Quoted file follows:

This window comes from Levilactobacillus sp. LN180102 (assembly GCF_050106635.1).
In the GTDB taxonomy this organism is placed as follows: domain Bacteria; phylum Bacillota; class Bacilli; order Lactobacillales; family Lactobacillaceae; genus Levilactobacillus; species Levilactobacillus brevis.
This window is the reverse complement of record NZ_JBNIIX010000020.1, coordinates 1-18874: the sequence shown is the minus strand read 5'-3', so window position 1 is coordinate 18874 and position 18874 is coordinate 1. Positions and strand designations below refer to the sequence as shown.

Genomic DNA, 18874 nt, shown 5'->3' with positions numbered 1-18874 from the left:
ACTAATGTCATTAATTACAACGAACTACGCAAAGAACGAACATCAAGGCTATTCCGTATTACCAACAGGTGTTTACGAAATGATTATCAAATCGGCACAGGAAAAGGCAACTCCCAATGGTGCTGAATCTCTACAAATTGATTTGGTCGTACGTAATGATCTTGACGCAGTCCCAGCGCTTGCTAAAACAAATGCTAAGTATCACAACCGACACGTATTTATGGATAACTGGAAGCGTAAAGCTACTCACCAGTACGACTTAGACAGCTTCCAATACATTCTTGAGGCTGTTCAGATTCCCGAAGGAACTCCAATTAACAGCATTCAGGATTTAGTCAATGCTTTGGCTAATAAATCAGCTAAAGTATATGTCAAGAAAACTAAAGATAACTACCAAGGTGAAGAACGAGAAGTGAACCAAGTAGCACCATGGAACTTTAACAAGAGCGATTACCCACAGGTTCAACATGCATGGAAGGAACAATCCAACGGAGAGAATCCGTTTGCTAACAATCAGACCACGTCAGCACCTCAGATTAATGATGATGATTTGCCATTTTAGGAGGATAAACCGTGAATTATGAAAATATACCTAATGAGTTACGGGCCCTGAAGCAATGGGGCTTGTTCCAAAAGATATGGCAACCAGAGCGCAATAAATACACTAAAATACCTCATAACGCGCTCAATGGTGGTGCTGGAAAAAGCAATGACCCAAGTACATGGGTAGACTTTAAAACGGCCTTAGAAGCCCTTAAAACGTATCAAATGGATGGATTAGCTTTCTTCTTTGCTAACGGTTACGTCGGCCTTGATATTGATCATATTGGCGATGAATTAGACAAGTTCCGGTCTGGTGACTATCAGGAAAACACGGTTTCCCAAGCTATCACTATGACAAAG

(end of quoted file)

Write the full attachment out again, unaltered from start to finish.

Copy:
This window comes from Levilactobacillus sp. LN180102 (assembly GCF_050106635.1).
In the GTDB taxonomy this organism is placed as follows: domain Bacteria; phylum Bacillota; class Bacilli; order Lactobacillales; family Lactobacillaceae; genus Levilactobacillus; species Levilactobacillus brevis.
This window is the reverse complement of record NZ_JBNIIX010000020.1, coordinates 1-18874: the sequence shown is the minus strand read 5'-3', so window position 1 is coordinate 18874 and position 18874 is coordinate 1. Positions and strand designations below refer to the sequence as shown.

Genomic DNA, 18874 nt, shown 5'->3' with positions numbered 1-18874 from the left:
ACTAATGTCATTAATTACAACGAACTACGCAAAGAACGAACATCAAGGCTATTCCGTATTACCAACAGGTGTTTACGAAATGATTATCAAATCGGCACAGGAAAAGGCAACTCCCAATGGTGCTGAATCTCTACAAATTGATTTGGTCGTACGTAATGATCTTGACGCAGTCCCAGCGCTTGCTAAAACAAATGCTAAGTATCACAACCGACACGTATTTATGGATAACTGGAAGCGTAAAGCTACTCACCAGTACGACTTAGACAGCTTCCAATACATTCTTGAGGCTGTTCAGATTCCCGAAGGAACTCCAATTAACAGCATTCAGGATTTAGTCAATGCTTTGGCTAATAAATCAGCTAAAGTATATGTCAAGAAAACTAAAGATAACTACCAAGGTGAAGAACGAGAAGTGAACCAAGTAGCACCATGGAACTTTAACAAGAGCGATTACCCACAGGTTCAACATGCATGGAAGGAACAATCCAACGGAGAGAATCCGTTTGCTAACAATCAGACCACGTCAGCACCTCAGATTAATGATGATGATTTGCCATTTTAGGAGGATAAACCGTGAATTATGAAAATATACCTAATGAGTTACGGGCCCTGAAGCAATGGGGCTTGTTCCAAAAGATATGGCAACCAGAGCGCAATAAATACACTAAAATACCTCATAACGCGCTCAATGGTGGTGCTGGAAAAAGCAATGACCCAAGTACATGGGTAGACTTTAAAACGGCCTTAGAAGCCCTTAAAACGTATCAAATGGATGGATTAGCTTTCTTCTTTGCTAACGGTTACGTCGGCCTTGATATTGATCATATTGGCGATGAATTAGACAAGTTCCGGTCTGGTGACTATCAGGAAAACACGGTTTCCCAAGCTATCACTATGACAAAG